A post on Facebook makes the claim: “Since ‘Omnicron’ [sic] first detected on 27th November: 7 deaths. Average age 83. 27th November to now: 239 deaths by SUICIDE. Average age between 25 & 44. Perspective.”
We don’t know when exactly the original claim was made, but the other tweets that remain online were posted on 20 and 22 December. As such we’ll assume the original poster was posting around then too when he refers to figures being up until “now”. The screenshot that has been widely shared on Facebook was posted on 23 December.
There had been seven deaths from the Omicron variant in England as of 16 December. But by the time this post appeared online, the figure had increased. Figures released on 20 December 2021 show there’d been 14 deaths in England up to 18 December.
There is no data currently available for the ages of those people. Data from the Office for National Statistics (ONS) shows that the median age of both those whose deaths involved Covid-19 and those whose deaths were due to Covid-19 was 83. However, this data only covers the period until the week ending 2 October 2020, more than a year before the Omicron variant was identified in the UK. The mean age was slightly lower, at just over 80 for both deaths involving and due to Covid-19.
The figure for suicides between 27 November and 23 December 2021 is not yet known. In another example of this claim, the Twitter user who posted it claimed they got the figure by taking the number of suicides registered in 2020, dividing that by 365 to get an average daily figure, then multiplying that by the number of days in the period Omicron had been present in the UK.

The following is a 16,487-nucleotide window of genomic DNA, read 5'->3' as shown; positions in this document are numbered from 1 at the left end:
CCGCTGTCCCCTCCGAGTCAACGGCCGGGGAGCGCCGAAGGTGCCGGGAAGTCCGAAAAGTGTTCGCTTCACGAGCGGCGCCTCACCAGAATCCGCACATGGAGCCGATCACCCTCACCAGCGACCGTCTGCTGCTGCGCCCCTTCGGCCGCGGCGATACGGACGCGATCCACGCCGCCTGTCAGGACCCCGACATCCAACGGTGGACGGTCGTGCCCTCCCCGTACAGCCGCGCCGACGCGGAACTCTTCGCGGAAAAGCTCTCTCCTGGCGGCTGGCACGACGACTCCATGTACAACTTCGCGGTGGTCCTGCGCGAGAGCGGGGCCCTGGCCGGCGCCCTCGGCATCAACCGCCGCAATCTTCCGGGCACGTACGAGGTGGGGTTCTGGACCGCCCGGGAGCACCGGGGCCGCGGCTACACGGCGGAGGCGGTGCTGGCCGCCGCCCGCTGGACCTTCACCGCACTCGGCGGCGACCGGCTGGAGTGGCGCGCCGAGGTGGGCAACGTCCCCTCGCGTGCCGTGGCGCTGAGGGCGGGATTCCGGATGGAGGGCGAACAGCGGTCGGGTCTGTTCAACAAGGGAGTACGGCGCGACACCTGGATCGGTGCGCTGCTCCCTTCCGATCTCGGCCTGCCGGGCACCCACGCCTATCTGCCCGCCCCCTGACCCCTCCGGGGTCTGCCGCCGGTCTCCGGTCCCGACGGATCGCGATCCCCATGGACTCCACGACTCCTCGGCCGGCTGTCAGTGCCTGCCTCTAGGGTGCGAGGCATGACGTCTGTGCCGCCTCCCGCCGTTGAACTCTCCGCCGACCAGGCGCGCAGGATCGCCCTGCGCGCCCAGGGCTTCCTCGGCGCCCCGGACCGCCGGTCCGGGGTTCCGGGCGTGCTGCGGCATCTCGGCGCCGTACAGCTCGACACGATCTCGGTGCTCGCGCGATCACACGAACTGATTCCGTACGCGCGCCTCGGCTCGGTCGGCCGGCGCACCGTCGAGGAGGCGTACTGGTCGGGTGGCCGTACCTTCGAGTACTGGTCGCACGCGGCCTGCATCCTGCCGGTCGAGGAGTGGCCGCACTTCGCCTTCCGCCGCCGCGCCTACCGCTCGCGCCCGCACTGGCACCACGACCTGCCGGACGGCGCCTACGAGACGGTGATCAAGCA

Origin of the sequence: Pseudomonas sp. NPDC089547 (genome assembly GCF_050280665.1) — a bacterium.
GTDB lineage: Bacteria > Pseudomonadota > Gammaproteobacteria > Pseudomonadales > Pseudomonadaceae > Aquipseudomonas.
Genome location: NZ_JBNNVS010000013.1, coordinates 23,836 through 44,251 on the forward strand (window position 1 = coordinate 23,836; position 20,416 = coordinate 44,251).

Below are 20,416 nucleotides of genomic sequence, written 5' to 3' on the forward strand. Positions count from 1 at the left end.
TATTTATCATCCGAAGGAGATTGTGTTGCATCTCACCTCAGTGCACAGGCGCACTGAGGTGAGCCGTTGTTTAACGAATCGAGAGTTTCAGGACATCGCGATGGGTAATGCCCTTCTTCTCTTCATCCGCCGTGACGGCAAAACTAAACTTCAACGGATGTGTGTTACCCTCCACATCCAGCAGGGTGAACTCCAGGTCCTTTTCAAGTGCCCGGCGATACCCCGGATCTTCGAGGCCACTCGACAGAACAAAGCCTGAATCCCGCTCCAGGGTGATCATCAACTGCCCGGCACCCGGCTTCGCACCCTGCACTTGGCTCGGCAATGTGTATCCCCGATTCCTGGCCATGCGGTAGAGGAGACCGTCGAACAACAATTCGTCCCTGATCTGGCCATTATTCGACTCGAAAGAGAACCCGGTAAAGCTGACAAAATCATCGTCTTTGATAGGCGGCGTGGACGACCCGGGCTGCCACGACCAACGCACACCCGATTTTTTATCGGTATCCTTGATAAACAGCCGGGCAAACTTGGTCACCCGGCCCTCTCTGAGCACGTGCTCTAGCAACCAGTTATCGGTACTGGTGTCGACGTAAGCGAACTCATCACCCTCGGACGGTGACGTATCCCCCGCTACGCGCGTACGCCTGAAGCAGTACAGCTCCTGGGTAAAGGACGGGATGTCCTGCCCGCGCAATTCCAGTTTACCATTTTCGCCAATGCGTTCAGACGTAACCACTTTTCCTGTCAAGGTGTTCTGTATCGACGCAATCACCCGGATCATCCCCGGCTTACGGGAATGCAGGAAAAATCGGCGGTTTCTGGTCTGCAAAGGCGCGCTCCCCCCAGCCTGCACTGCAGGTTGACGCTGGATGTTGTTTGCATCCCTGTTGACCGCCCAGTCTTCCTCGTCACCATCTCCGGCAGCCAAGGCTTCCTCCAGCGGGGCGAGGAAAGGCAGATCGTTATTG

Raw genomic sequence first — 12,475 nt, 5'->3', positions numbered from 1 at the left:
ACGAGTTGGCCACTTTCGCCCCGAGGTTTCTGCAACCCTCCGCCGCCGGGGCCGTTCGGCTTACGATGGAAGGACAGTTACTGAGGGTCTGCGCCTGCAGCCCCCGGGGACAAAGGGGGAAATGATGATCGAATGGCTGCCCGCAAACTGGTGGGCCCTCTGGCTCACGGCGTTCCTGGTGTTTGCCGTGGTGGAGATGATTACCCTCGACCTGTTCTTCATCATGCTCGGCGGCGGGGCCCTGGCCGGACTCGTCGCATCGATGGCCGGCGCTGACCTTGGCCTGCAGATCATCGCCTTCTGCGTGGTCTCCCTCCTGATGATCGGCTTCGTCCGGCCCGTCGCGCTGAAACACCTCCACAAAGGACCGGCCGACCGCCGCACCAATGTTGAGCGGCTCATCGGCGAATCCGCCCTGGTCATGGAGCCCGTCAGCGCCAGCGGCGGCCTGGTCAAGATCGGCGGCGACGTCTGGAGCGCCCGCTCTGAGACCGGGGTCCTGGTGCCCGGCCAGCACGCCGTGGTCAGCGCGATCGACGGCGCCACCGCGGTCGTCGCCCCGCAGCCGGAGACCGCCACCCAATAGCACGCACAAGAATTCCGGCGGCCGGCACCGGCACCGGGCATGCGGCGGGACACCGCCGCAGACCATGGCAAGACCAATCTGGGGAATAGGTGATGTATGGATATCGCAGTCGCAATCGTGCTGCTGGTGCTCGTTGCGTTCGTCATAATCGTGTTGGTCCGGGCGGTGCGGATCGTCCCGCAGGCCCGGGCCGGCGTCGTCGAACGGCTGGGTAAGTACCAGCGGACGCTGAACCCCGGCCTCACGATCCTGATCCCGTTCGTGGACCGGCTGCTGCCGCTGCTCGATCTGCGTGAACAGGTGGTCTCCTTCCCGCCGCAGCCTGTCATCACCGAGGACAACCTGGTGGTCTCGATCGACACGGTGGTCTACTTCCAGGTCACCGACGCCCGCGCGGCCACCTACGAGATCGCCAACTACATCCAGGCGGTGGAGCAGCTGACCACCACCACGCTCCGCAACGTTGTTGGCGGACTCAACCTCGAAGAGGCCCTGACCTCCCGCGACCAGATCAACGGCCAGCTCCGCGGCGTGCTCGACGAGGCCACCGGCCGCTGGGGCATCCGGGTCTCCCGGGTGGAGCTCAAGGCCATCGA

The screenshots they use are from the Samaritans website, which in turn was quoting the ONS. It is correct that 4,912 suicides were registered in England in 2020. Importantly, as Samaritans and the ONS specify, this is how many suicides were registered in 2020, not how many occured. Deaths by suicide are always investigated by the coroner which usually results in a delay between death and registration of just under six months.
The latest provisional figures we have for suicides in England is for July to September 2021, before the Omicron variant arrived in the UK in November 2021. And around two thirds of those deaths didn’t occur in 2021, because of delays caused by inquests.
As for age, there isn’t evidence that the “average age” of someone who dies from suicide is between 25 and 44, as the post claims. In 2020, people aged 45 to 49 in England and Wales had the highest age-specific suicide rate. In England, over a third of 2020 registered suicide deaths were in those aged 25 to 44.
This article is part of our work fact checking potentially false pictures, videos and stories on Facebook. You can read more about this—and find out how to report Facebook content—here.
For the purposes of that scheme, we’ve rated this claim as partly false
because the suicide figure is taken from the number of suicide deaths registered in 2020, divided by days of the year to get an average daily figure, then multiplied by how many days in 2021 that Omicron had been in the UK for.